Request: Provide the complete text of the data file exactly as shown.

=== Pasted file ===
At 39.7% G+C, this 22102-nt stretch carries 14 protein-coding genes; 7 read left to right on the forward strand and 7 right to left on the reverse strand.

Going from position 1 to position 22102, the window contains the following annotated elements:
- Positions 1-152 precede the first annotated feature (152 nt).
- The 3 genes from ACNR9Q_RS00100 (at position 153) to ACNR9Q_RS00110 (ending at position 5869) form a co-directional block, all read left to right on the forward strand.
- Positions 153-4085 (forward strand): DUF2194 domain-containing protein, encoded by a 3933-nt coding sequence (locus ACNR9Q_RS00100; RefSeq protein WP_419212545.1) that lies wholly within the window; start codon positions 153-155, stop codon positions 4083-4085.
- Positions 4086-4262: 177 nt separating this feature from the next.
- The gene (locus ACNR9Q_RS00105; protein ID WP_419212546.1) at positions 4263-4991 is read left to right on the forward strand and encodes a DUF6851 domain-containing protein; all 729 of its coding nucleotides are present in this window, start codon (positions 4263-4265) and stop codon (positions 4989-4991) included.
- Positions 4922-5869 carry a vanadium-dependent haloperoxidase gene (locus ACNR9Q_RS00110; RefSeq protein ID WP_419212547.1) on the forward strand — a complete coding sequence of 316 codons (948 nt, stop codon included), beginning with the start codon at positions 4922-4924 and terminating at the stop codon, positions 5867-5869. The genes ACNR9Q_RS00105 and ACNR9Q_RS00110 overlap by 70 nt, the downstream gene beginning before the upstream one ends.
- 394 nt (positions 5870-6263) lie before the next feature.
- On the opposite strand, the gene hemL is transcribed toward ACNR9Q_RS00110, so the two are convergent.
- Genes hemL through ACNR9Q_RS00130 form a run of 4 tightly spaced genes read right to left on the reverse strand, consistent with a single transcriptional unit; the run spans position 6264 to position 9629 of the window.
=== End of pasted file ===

At 39.7% G+C, this 22102-nt stretch carries 14 protein-coding genes; 7 read left to right on the forward strand and 7 right to left on the reverse strand.

Going from position 1 to position 22102, the window contains the following annotated elements:
- Positions 1-152 precede the first annotated feature (152 nt).
- The 3 genes from ACNR9Q_RS00100 (at position 153) to ACNR9Q_RS00110 (ending at position 5869) form a co-directional block, all read left to right on the forward strand.
- Positions 153-4085 (forward strand): DUF2194 domain-containing protein, encoded by a 3933-nt coding sequence (locus ACNR9Q_RS00100; RefSeq protein WP_419212545.1) that lies wholly within the window; start codon positions 153-155, stop codon positions 4083-4085.
- Positions 4086-4262: 177 nt separating this feature from the next.
- The gene (locus ACNR9Q_RS00105; protein ID WP_419212546.1) at positions 4263-4991 is read left to right on the forward strand and encodes a DUF6851 domain-containing protein; all 729 of its coding nucleotides are present in this window, start codon (positions 4263-4265) and stop codon (positions 4989-4991) included.
- Positions 4922-5869 carry a vanadium-dependent haloperoxidase gene (locus ACNR9Q_RS00110; RefSeq protein ID WP_419212547.1) on the forward strand — a complete coding sequence of 316 codons (948 nt, stop codon included), beginning with the start codon at positions 4922-4924 and terminating at the stop codon, positions 5867-5869. The genes ACNR9Q_RS00105 and ACNR9Q_RS00110 overlap by 70 nt, the downstream gene beginning before the upstream one ends.
- 394 nt (positions 5870-6263) lie before the next feature.
- On the opposite strand, the gene hemL is transcribed toward ACNR9Q_RS00110, so the two are convergent.
- Genes hemL through ACNR9Q_RS00130 form a run of 4 tightly spaced genes read right to left on the reverse strand, consistent with a single transcriptional unit; the run spans position 6264 to position 9629 of the window.